It is with great pleasure that we get, this month, to celebrate the 35th anniversary of Autobahn by speaking to Karl Bartos, a key member of the group between 1975 and 1991.

How did Ralf Hutter and Florian Schnieder contact you to join the group in 1975?

KB: "At that time I was 23 and studying music at the Robert Schumann Konservatorium in Düsseldorf and they just called my professor at that time. They needed a classically trained percussion player. At that time I was close to my examinations and I was playing at the opera almost every day. So I went to the studio and we got along very well from the first day. They didn't really know that I was growing up in the 60s as well and I had a good concept of pop music in general. I started off playing songs by The Beatles and Chuck Berry – rock 'n' roll really. When I was 18 or 20 I went to the conservatory to study music and I was already able to understand the concept of pop music then."

And of course Kraftwerk loved American rock 'n' roll and pop music. The Stooges and The Beach Boys.

KB: "The Beach Boys, yeah. And Andy Warhol. From the end of the 60s, Velvet Underground was taking off and all the bands from the West Coast, The Doors for example. That was a really good time for art and music, the 60s."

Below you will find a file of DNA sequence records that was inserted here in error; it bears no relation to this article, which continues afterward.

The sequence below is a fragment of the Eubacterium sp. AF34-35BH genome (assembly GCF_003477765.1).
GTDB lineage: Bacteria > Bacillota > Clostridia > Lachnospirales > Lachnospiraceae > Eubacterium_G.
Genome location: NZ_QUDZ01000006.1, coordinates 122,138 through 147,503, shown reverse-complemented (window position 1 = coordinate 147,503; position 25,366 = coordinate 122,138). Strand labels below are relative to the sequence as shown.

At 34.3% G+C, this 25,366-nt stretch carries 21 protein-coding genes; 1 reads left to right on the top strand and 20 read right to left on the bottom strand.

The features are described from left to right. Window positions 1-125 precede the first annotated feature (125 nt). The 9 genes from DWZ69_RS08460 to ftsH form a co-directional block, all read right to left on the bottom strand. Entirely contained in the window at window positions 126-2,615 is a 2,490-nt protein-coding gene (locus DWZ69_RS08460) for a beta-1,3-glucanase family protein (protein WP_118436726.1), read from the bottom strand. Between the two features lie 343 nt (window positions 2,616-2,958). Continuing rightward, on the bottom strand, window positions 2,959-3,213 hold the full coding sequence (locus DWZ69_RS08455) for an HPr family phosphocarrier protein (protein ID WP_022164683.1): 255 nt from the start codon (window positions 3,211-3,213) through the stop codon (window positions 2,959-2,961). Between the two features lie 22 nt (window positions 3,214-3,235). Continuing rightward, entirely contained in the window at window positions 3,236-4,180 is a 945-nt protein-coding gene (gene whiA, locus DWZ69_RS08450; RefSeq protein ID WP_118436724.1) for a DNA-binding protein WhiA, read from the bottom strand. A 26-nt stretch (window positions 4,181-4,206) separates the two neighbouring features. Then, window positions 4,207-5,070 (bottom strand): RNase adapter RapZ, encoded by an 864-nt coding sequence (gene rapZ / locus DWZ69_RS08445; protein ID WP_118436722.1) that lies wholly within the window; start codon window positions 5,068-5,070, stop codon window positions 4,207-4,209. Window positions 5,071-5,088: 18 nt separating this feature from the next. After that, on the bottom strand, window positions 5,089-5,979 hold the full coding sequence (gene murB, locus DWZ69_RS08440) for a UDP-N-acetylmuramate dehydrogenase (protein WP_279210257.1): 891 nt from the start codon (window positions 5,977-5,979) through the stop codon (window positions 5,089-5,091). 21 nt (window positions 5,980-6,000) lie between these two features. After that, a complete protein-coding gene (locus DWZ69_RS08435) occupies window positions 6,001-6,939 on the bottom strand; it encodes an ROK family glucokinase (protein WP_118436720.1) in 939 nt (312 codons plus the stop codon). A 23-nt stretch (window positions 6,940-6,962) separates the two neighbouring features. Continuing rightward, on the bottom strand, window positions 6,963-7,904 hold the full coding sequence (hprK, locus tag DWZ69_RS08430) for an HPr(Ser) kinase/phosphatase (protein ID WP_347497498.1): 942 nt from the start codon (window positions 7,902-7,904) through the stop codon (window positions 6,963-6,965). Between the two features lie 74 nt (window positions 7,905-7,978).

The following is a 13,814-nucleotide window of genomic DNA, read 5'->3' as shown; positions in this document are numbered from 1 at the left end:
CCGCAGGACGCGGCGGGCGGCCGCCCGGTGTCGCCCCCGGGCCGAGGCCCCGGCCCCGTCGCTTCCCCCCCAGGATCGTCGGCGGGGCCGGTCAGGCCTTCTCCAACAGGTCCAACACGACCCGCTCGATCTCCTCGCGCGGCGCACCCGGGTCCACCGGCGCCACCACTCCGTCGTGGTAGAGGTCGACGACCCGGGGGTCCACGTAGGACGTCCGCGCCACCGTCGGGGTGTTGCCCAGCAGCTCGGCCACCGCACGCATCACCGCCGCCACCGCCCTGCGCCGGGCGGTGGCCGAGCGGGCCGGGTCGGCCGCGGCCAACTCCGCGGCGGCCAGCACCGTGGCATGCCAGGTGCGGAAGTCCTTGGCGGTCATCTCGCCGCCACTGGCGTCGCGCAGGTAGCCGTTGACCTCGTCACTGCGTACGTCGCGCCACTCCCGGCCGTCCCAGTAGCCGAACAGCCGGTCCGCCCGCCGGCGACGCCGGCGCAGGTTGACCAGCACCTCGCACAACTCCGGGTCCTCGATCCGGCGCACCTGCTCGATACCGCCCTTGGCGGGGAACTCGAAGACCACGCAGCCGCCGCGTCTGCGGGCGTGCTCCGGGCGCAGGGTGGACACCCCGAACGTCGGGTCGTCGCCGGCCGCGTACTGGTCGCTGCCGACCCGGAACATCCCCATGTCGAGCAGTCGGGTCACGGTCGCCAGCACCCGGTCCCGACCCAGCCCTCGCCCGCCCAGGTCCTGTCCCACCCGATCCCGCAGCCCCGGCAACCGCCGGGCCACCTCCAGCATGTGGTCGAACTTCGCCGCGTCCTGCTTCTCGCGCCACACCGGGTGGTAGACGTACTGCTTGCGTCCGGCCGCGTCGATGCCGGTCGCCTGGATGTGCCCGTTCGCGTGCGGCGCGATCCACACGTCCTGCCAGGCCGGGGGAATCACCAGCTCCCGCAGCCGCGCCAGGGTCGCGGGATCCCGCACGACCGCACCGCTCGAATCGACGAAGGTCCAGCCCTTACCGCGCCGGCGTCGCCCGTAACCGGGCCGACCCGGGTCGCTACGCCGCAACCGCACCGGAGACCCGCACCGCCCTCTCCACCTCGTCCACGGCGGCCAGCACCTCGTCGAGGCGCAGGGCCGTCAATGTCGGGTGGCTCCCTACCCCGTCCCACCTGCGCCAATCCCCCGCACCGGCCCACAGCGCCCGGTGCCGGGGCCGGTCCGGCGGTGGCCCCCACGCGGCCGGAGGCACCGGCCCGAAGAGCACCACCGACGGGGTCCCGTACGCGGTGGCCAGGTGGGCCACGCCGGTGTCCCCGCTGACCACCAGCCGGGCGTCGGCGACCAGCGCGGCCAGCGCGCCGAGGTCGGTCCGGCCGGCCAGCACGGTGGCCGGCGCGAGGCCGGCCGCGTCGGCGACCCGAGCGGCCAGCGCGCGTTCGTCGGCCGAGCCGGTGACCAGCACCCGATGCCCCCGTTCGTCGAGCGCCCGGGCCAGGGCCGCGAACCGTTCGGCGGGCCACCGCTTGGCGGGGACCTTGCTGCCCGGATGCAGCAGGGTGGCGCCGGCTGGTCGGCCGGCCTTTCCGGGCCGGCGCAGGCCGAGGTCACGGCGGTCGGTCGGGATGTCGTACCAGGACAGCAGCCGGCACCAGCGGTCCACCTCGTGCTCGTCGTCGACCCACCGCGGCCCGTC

Do you think it was important to Kraftwerk's success that they came from Düsseldorf, the fashion and design capital of Germany? From around the time you joined, Kraftwerk had a much stronger graphic identity than most other German bands of the time and this is reflected in the close work with Emil Schult.

KB: "I can't tell you. The circumstances that we took and found... you can't change them retrospectively. It's not very clever to look back and think what would have happened if we were living in Berlin or Munich. At that time Düsseldorf was on British-occupied soil and my brother-in-law was actually a British soldier. And this guy, Peter, he brought into our house the first rock 'n' roll records. The Beatles and The Rolling Stones. It sounds like it's out of a movie but it's actually reality."